Mike Holsomback is respected equally as painter and professor
If the art world were a republic like the ONE in “Star Wars”, then Mike Holsomback would definitely be a Jedi Master. Chattanooga State’s drawing and painting guru is also a celebrated artist with a list of credentials too long to reprint here, and his art is stunning, to say the least.
The visual vocabulary demonstrated in his work is diverse without being verbose, his compositions taut and impressive. His work ranges in style from highly realistic to formally abstract, and many of his paintings combine these elements in a collage-like explosion of color and imagery. He likes to work large, sometimes creating monumental canvas assemblages that are intimidating and endearing at the same time.
Mike grew up in rural North Georgia, earned his BFA in drawing and painting from the University of Georgia in 1984, and was already working in the art department at East Tennessee State University before receiving his MFA in painting and printmaking there in 1989.
He began teaching immediately, and was for a time working at Chattanooga State, UTC, and Cleveland State Community College simultaneously. His career as a teacher has propelled his career as an artist to incredible heights, and he is now one of Chattanooga’s most well respected individuals in both disciplines. He is currently exhibiting a painting in the Red Clay Survey, the Huntsville Museum of Art’s 2014 Exhibition of Contemporary Southern Art.
Tony Mraz: What was the first piece of art you ever made?
Michael Holsomback: I always liked to draw and color when I was in elementary school. I remember entering a coloring book contest when I was 5 or 6. I won first place, which included some type of prize, as I remember. I guess I was hooked by the fame and fortune!
TP: How are you inspired?
MH: As Chuck Close says, “Inspiration is for amateurs, the rest of us just get to work,”
TM: Why do artists choose to create?
MH: Because we can.
TM: What are a few of the most important fundamentals of making art?
MH: For me, the aesthetics of the surface is first and foremost. Line quality, paint layering, surface vibration; it’s all about moving the media around on the surface with confidence and sensitivity.
TM: What makes a composition good or bad?
MH: In the postmodern world, I’m not sure there’s such a thing as a bad composition.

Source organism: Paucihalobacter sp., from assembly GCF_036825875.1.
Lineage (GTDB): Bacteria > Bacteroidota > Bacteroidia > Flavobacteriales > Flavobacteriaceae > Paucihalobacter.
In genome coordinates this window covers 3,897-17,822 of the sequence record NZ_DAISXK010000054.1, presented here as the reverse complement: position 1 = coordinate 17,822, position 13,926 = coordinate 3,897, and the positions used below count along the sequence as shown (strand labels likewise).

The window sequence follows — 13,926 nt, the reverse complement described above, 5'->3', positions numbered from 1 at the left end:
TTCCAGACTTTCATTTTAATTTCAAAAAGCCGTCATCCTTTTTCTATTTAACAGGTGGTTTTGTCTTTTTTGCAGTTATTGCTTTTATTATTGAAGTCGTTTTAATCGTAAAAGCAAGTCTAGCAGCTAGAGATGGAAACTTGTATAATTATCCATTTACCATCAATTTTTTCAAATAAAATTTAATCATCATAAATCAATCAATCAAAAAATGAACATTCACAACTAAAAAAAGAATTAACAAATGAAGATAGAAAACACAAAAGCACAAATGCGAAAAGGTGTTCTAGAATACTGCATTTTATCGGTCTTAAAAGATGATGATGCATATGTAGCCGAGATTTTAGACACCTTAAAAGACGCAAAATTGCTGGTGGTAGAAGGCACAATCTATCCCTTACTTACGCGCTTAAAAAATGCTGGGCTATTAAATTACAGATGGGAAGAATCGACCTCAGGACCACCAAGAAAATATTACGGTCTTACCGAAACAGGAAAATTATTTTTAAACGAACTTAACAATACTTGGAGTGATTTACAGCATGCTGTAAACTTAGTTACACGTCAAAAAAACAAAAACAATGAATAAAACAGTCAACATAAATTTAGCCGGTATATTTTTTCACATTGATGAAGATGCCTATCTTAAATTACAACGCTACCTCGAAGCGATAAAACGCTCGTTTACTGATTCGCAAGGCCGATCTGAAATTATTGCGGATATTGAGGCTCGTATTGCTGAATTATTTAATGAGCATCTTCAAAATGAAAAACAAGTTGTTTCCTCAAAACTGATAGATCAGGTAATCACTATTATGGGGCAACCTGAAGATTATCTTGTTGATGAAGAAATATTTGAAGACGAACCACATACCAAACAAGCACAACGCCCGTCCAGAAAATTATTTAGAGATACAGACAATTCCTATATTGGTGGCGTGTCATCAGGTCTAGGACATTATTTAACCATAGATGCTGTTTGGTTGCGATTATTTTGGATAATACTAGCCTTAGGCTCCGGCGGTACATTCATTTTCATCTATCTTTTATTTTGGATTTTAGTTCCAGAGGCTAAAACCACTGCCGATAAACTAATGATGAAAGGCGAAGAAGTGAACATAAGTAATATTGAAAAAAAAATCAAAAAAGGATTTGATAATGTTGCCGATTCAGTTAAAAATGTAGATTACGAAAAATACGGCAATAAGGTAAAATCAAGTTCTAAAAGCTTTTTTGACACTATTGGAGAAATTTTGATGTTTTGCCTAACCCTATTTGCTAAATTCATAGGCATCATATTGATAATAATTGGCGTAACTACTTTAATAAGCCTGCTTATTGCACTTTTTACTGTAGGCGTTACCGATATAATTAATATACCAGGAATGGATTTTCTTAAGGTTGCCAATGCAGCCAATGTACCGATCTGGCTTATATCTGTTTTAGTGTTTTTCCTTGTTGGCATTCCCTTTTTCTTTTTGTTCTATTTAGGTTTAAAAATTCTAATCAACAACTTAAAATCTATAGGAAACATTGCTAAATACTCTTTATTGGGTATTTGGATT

TM: How has teaching art affected your work as an artist?
MH: Much of what I know about making art, I have learned as I attempt to teach others how to draw and paint.With over 20-plus years of teaching and practicing art, I feel confident in my abilities in both of these worlds. I have many, many former students who I am very proud of. Their success is my reward. My accomplishments are due in large part, to the struggles the students and I have gone through together.
TM: What is some of the most common advice you give to your students?
MH: Before all else, drawing is about line quality and painting is about the paint.You must know your media first before you can use that media as a tool for visual communication.
TM: If you had to choose two famous artists to go fishing with, who would they be?
MH: Max Beckmann and Richard Diebenkorn.
TM: What kind of music do you listen to when you’re working in studio?
TM: Does art that addresses the future manifest events or ideas?
MH: No matter how much I would like to be a prophet, I cannot see, nor address the future,
TM: Is there a moral or philosophical reason for your choice of subject matter?
MH: The current work, sometimes referred to as the “cock and bull” series, is concerned with the absence of philosophical statements, the absence of meaning, and the inadequacy of language. These paintings are vivid visual myths; myths which I initiate, but do not fully own. They are inherently narrative in nature and their stories scream of revelation and desperately seek validation. They scream, “Look at me!” But, they have become eclectic and incomprehensible. And within a pluralistic 21st century, where any search for universal truth seems a vain and hopeless enterprise, they have become Cock and Bull Stories.
TM: What are your three favorite movies?
MH: “Broken Flowers”, “Lost in Translation”, and “American Beauty”.
TM: How does failure or success affect artists?
MH: Depends on the personality of the artist. Does failure drive one to greater achievements? Does success give birth to complacency and mediocrity?
To view an online catalog of Mike Holsomback’s work and full listing of previous shows, visit his website at mikeholsomback.com.